All in all, I really enjoyed this series and I thought that this was a fitting end to the series. This last book really felt like the culmination of what came before. All of the characters, the story-lines, they merge in this final installment and there is one last, epic battle to win or lose it all. It was nice to feel like everything was coming to an end and satisfyingly so.

The relationships built in this book have also evolved through the series, in both good and bad ways. Elias’ struggles to turn off and on his emotions could maybe have been done a little differently. I felt more like he was trying to turn it off, rather than Maud(sp?) pulling him away.

Not giving anything away, but I really felt for one of the characters, who always seemed to get the short end of the stick. His/Her revelation at the end is nice but man Tahir, couldn’t you give him/her a little something more at the end.

Overall, this was a neat world to be sucked into for four books. This one gets 4.5 stars from me.

That’s all for now!

-M-

The Ever Cruel Kingdom by Rin Chupeco

The Ever Cruel Kingdom by Rin Chupeco is the conclusion to The Never Tilting World duology. 

After a treacherous journey to the Great Abyss, twins Haidee and Odessa thought the worse was over. The world has begun to turn again and they fought the void and lived to tell the tale. But even though the world turns once again the Great Abyss will not be satisfied until a sacrifice has been made and a goddesses blood has been spilled. 

Refusing to give in to a tradition of sacrifice that has gone on for decades, Haidee and Odessa must search for answers within the Cruel Kingdom, the underworld. But gaining entrance may cost them more than they are willing to give. 

Will the twins be able to find the answers they seek before it is too late it or will terror, guilt and anger get in their way? 

I often find that duologies work better than trilogies because you don’t get the second book lull that a trilogy often has and I think this is true of The Never Tilting World duology. There was action each step of the way, all while building up to a fairly satisfying ending. 

I did listen to this one on Audible and, as happens when listening vs reading, I think there were a few instances where I was preoccupied while listening and missed a free crucial connections. There were a lot of little intricacies between the two books that all go together to “reveal” the ending. Missing these caused a little confusion here and there for me.  So I think I would recommend reading vs listening to this one.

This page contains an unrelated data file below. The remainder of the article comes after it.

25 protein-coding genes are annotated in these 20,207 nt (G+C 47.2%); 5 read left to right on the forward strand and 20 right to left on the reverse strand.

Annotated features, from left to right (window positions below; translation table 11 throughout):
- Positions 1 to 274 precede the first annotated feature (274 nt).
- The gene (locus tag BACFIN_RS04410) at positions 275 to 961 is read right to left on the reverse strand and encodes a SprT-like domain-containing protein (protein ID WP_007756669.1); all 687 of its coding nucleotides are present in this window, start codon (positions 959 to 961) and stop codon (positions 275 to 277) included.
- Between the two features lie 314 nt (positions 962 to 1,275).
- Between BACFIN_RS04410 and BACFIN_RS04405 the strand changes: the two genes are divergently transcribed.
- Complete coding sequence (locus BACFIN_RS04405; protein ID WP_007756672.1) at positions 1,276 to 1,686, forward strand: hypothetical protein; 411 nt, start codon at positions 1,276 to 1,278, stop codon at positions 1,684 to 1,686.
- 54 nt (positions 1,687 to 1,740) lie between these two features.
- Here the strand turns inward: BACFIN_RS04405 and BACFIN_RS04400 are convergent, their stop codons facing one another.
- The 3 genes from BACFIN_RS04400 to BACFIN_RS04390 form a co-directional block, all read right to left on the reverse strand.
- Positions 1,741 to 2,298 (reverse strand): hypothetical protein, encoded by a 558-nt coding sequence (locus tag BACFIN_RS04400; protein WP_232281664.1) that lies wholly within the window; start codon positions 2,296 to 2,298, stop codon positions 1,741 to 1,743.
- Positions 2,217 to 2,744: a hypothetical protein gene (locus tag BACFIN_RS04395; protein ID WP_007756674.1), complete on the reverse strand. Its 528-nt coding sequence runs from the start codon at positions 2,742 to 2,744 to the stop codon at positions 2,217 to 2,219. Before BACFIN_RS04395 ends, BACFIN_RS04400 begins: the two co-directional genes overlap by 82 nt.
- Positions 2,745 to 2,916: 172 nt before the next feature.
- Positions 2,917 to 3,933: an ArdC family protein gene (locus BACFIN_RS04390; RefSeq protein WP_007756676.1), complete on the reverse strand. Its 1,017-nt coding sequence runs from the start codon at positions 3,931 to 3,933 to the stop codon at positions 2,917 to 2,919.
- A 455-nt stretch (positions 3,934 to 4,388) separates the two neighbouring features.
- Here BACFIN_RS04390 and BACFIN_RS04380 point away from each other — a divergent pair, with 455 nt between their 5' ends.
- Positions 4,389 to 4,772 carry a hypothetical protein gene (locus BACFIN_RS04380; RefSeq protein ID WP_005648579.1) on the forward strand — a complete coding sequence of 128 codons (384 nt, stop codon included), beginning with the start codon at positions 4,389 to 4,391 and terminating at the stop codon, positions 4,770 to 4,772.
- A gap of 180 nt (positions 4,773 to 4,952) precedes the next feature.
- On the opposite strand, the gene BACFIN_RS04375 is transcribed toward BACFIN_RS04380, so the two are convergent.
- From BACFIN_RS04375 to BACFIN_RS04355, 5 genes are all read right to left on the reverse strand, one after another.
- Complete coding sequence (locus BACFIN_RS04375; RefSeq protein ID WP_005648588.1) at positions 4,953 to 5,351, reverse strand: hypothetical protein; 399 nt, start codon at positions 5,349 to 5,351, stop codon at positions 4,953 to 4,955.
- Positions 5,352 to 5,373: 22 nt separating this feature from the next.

Otherwise, I found this world to be really unique and dynamic and the author did a great job of layering on details throughout the story. This one gets 3.5 stars from me. 

That’s all for now! 

-M-

The Archive of the Forgotten by A.J. Hackwith

The Archive of the Forgotten by A.J. Hackwith is the second book in the Hell’s Library series. 

As Claire and Brevity adjust to their new roles within the library a new threat from within could destroy those who depend on it. 

After being almost destroyed and losing hundreds of books to a fire, the Library of the Unwritten and its caretakers are trying to deal with the trauma and heal but tensions are high and so many stories were lost. 

In the Arcane wing, a mysterious pool of ink appears and Claire and Brevity are at odds at what to do with the dangerous substance. Will they be able to put aside their differences before it is too late?

A Library in hell, a stubborn librarian, a fallen Angel, a muse and a hero… really, how could I not like this series. This second book introduces a bigger arching plot only hinted at in the first book that feels sort of like a coming end game. 

I did have mixed feelings about having more points of view in the second installment because I felt like I missed Claire’s voice and wasn’t as invested in Brevity’s. I understand why we need it to propel the story but I just wanted more from Claire and not broken Claire, determined, stubborn Claire. 

I also missed the feel of “the chase” from the first book. There wasn’t much of that feeling of urgency here and I wanted to see Claire back on the case. 

Even so, there was still a lot to like about this one, Hero and Rami’s budding relationship to name one. Overall, I enjoyed this book and can’t wait to see where the next one goes. 

That’s ask for now! 

-M-